Located in the North of Portugal, it's a long stretch of sand by the Atlantic Ocean that i know like the back of my hand ever since i was born in this place, Afife. I'm the person who has walked it the most - a self-given, unverified and unverifiable title, which I am certain all of us in the village claim as our own with the same degree of entitlement. For in the mind of each of us, the beach is both a public space and entirely our own private property. It is for us, the fortunate who were born there, not a place of sunny vacation bliss, but a year-round space, to where we turn to independently of season, or weather. And so, we are allowed to see how it changes everyday, to know its many faces, and their variations, and the nuances in these.
The relationship between photography and the beach starts early, with infant pictures taken by zealous parents of baths in shallow waters and messy sand castles, then the teenager snapshots with surfboards, acne and waxed hair, then some more late teens snaps sitting in circles with girlfriends and would-be boyfriends heavily tanned, and then there's a lull because hey, it's creepy to stand on the beach, camera in hand, pointing voyeuristically at half-dressed, carefree people. (Unless you are Martin Parr). That's when technology comes to the rescue, in the form of the phone camera. The images in this first volume of The Beach series were made in the Summers of 2018 and 2019.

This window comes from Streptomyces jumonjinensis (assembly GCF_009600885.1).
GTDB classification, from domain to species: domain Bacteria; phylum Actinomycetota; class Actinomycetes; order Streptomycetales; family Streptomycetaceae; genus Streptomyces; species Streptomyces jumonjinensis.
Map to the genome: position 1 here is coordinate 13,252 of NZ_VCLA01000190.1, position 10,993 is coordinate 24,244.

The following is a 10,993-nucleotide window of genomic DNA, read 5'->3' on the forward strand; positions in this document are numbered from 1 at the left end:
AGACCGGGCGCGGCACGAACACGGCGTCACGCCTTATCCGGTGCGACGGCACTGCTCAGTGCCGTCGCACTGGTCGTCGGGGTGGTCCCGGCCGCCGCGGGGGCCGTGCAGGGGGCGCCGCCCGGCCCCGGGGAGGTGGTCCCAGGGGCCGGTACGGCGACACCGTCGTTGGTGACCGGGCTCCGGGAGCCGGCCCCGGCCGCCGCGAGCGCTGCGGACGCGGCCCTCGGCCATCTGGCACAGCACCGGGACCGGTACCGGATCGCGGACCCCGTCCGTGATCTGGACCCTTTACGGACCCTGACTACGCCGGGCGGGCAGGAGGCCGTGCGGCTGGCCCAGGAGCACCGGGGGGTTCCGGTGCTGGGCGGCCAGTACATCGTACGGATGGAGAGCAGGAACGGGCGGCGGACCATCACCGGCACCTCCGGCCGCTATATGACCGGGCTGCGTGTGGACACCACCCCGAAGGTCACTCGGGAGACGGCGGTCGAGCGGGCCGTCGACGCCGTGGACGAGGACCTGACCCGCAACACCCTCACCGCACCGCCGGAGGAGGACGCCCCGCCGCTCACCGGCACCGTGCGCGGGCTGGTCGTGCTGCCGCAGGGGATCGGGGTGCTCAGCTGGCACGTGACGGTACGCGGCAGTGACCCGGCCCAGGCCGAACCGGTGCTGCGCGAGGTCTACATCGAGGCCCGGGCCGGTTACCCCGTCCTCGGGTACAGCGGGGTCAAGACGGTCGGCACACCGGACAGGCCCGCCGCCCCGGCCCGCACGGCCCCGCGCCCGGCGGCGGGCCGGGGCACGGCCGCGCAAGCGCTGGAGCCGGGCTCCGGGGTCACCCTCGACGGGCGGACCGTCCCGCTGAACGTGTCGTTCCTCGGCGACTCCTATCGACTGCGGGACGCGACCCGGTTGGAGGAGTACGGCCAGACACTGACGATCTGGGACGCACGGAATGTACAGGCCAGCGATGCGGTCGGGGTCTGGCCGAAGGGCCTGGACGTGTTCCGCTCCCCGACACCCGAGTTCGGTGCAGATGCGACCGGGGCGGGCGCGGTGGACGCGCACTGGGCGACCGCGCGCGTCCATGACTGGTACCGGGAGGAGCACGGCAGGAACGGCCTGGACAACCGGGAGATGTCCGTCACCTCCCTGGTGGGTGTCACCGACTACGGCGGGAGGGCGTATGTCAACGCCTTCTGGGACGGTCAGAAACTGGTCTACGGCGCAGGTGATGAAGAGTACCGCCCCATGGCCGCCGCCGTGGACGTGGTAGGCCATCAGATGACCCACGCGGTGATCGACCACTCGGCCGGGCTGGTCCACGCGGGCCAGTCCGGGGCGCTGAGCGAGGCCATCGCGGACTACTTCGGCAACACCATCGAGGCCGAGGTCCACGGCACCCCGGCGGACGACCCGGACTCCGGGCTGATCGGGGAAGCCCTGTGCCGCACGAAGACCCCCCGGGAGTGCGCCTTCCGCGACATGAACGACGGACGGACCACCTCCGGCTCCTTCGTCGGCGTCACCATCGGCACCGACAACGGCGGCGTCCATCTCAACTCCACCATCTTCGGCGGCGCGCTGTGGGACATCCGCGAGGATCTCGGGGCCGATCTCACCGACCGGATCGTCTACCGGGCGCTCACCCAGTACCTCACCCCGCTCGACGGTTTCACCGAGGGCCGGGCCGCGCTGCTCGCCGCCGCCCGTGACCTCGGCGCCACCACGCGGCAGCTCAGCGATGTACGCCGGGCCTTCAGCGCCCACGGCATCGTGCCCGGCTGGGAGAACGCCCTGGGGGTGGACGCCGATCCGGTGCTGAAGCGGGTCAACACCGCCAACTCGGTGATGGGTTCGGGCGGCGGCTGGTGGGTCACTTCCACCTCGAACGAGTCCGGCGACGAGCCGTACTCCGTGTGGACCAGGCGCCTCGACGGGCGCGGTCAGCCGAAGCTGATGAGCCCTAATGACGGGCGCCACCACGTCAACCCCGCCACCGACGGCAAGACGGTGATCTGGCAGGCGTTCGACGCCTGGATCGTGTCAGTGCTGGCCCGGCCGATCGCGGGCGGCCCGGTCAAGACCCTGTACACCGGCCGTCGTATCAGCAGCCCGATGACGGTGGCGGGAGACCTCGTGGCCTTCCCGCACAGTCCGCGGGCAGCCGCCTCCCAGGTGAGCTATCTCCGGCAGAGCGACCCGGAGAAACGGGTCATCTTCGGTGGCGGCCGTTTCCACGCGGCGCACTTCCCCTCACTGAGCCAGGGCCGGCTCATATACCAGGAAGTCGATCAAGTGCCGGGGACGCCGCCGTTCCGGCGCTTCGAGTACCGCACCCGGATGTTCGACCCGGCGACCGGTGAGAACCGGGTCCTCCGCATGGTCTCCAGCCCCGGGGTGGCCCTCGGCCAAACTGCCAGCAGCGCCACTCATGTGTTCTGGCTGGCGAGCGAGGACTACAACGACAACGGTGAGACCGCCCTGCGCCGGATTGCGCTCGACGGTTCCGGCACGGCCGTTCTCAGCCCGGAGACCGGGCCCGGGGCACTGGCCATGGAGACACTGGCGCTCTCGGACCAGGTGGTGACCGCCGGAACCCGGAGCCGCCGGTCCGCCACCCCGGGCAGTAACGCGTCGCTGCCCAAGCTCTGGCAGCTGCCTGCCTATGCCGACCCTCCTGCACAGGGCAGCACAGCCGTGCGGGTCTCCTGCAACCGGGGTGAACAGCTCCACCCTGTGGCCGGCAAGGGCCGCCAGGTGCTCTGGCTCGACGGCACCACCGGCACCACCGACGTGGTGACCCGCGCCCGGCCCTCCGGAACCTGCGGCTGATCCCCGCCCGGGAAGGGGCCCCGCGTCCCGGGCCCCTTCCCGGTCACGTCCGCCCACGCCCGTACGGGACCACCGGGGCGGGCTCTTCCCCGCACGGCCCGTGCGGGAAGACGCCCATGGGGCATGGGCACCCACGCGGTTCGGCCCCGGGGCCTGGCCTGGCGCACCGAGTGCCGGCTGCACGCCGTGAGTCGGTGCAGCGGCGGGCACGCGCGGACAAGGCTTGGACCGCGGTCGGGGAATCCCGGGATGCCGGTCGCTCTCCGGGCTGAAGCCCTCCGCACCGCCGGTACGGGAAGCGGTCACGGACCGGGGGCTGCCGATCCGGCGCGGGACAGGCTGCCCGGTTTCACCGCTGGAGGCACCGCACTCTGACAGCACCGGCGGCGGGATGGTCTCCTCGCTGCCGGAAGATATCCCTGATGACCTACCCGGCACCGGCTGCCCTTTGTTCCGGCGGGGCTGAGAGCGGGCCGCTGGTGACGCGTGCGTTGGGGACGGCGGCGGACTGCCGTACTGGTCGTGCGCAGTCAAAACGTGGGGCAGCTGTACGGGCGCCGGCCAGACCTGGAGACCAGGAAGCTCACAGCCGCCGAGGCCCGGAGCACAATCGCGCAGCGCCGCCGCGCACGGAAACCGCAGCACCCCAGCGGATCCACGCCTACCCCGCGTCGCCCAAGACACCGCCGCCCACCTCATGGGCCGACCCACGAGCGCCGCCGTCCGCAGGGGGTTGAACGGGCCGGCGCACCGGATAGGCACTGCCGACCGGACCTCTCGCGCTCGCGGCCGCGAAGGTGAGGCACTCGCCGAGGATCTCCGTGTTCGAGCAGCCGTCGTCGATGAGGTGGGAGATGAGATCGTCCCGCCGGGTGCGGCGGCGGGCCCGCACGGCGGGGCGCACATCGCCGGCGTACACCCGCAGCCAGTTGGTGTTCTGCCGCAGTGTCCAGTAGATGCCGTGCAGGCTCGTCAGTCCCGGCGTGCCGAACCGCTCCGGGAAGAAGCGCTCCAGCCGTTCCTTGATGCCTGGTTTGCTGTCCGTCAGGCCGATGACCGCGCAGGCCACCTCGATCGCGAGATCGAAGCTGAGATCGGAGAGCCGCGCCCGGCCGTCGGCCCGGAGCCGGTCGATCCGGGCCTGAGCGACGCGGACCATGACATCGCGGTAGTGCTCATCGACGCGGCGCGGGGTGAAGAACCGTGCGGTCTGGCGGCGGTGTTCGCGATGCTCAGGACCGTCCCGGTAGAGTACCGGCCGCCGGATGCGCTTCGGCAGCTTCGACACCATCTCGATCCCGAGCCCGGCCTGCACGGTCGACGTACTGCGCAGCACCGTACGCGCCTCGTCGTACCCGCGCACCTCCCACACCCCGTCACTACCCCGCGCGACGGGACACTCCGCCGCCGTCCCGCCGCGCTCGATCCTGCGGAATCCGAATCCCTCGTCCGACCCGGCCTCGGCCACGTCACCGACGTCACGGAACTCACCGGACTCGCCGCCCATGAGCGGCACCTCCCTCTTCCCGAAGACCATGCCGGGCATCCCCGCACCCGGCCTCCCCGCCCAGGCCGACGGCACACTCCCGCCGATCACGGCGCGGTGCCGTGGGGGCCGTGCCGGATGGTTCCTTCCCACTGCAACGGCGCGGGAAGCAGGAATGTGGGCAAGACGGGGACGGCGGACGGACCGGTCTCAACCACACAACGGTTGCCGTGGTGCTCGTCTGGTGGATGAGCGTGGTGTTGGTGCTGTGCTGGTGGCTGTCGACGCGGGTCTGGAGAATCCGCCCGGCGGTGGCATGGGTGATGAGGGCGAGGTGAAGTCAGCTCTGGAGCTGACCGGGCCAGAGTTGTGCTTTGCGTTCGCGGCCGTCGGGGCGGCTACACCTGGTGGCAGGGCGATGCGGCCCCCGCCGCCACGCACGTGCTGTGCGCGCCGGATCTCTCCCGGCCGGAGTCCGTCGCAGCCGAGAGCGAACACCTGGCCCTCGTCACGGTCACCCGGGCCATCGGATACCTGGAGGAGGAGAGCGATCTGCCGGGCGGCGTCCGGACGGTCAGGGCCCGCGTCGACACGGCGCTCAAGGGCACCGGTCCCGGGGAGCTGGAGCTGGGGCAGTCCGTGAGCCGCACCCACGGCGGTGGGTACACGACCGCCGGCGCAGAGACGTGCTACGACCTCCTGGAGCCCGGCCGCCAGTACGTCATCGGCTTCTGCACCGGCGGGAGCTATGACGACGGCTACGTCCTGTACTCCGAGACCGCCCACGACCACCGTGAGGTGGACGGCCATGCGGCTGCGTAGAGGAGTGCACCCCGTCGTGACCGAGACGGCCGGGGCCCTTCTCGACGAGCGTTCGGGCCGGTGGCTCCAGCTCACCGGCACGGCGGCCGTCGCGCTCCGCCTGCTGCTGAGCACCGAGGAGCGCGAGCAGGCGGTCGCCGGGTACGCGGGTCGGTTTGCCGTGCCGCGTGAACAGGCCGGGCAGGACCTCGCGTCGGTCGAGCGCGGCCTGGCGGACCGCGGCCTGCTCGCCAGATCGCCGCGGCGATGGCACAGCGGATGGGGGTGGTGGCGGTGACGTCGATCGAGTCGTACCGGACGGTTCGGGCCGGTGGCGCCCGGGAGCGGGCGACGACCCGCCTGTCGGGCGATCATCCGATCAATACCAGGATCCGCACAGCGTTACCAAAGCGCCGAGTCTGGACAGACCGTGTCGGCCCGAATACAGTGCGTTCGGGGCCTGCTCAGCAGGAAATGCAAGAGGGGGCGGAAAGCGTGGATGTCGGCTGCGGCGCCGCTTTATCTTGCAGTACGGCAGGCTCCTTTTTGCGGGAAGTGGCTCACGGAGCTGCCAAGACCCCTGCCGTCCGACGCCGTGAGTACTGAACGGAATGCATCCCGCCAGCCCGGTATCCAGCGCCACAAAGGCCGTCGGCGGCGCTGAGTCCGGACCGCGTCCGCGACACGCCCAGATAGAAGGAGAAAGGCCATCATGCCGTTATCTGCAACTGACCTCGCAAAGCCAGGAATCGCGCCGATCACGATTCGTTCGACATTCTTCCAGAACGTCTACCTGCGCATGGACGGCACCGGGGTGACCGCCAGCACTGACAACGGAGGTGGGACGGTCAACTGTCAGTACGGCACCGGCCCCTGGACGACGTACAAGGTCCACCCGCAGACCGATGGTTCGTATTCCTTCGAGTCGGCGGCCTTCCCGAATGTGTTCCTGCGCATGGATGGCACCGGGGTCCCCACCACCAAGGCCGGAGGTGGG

About the series: Beaches are special places, they can be said to fit Michel Foucault's description of a heterotopian space, that is, spaces that have an existence (unlike utopias, which don't) but are different, sometimes even opposed, to existing spaces in a given society. In this sense, the beach is where we do almost the opposite to what we do in our everyday lives: we do not work nor aim to be productive (do nothing), we do not get dressed but instead we undress (no clothes), we share the space with others (no private property), we let go of the need for a roof over our heads (no built environment), often we don’t interact with others (no socialisation). More than a place of leisure, which as such has a (recent) history, the beach is a liminal space, the border between land and water, between the earthly and the aquatic spheres, and as such holds a special power.